Las Vegas has spent just under $428,000 in the contentious legal battle over the defunct Badlands golf course, a central attack point for those who seek to force out City Councilman Steve Seroka.
As of Dec. 31, the city has paid three outside attorneys $427,987 to fight several court cases in connection with nixed plans to develop homes on the course, city figures show. Officials say roughly $800,000 had been allocated as of Tuesday to defend Las Vegas in those cases.
Seroka’s opposition to development of the golf course in the Queensridge community, and the mounting legal costs, have made him a target of critics who set out a month ago on an accelerated campaign to recall the first-term councilman.
There is a website, StopSeroka.com, and mailers have been delivered as organizers with the Committee to Recall Councilman Steve Seroka venture out in hopes of collecting the 1,850 signatures needed to launch a recall election. Signatures must be from registered voters who cast a ballot in the Ward 2 race Seroka won in June 2017.
The campaign has sought to cast Seroka as a single-issue candidate because the Badlands issue dominated much of the rhetoric in the heated race. The recall website and mailers assert something that doesn’t match city data — that city taxpayers will pay more than $2 million in legal fees related to the cases.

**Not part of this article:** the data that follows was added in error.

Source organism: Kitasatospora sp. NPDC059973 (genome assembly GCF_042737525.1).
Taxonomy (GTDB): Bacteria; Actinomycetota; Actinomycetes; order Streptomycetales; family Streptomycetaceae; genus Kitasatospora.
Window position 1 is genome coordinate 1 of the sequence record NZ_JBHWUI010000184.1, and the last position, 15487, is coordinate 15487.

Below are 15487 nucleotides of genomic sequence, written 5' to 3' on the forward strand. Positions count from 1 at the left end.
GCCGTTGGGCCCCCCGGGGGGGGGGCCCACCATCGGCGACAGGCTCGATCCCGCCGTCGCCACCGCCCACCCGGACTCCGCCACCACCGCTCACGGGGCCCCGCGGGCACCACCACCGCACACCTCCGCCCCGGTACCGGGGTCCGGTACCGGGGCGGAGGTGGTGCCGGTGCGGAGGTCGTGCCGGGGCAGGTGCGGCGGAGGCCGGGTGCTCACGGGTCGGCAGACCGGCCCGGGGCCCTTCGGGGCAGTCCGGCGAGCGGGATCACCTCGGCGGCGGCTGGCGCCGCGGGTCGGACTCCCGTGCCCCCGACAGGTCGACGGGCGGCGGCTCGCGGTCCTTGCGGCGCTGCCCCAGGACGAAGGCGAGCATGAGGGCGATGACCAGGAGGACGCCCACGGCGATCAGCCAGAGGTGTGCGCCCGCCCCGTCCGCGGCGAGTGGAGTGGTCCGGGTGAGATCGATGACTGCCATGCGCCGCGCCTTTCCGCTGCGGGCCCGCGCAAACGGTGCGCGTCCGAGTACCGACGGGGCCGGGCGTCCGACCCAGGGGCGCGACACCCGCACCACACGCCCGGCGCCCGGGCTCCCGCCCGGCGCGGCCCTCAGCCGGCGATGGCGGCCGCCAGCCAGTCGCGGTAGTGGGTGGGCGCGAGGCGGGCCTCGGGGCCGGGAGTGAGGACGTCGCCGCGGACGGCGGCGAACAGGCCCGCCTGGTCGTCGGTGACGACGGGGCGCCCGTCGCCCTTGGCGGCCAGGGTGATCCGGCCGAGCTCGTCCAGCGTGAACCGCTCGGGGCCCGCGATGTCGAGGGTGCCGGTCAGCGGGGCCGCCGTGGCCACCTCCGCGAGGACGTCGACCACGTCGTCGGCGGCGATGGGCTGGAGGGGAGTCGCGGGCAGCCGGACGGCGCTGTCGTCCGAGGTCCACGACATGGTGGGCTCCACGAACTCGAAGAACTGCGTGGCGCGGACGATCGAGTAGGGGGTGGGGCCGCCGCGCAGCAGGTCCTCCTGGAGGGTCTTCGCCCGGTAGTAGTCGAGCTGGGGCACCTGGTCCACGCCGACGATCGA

“To be honest with you, I’d probably say $2 million’s a low number,” said Tommy White, a spokesman for the recall campaign and secretary/treasurer of Laborers Local 872, a Las Vegas construction union with roughly 3,000 members.
White said the campaign data also took into account staff hours.
In February, city officials said the equivalent of nearly $420,000 in city salary and benefit costs had been spent working on development plans since the project’s introduction in 2015. Based on city-provided figures, at least $848,000 has been spent on Badlands-related matters in legal fees and project administration.
The city did not have updated staff-hour numbers this week.
Seroka appeared undeterred this week by the political pressure, saying he was “appalled” by the recall effort being pursued “without cause” as he again rejected claims he has been absorbed in fighting developer EHB Cos. on the project. He said he has sought compromise there, but public safety remained his top priority, and his concerns extended beyond Queensridge as his policy record on veterans and job creation would reflect.
Responding to legal costs, he said he was informed the developer was seeking between $250 million and $500 million for inverse condemnation — a claim that government has taken property.
“I consider it good policy that, when sued, you defend yourself,” he said Friday, “especially when you’re standing up for the rights of the constituents.”
Former Assemblywoman Victoria Seaman, a vocal Ward 2 advocate who emerged as the main contender against Las Vegas Councilman Steve Seroka if a recall election were to occur, has challenged the councilman’s insistence that he has represented the entire district.
Since last month, Seaman has been running an expedited campaign for a seat technically unavailable, yet she said Friday that her campaign is no different from a traditional one.
“I’m confident there will be a recall election,” she said. “I mean, there’s enough people out there that are upset and I’m hearing about it daily.”
Although she signed the recall petition, she said she has received no financial support from the recall committee.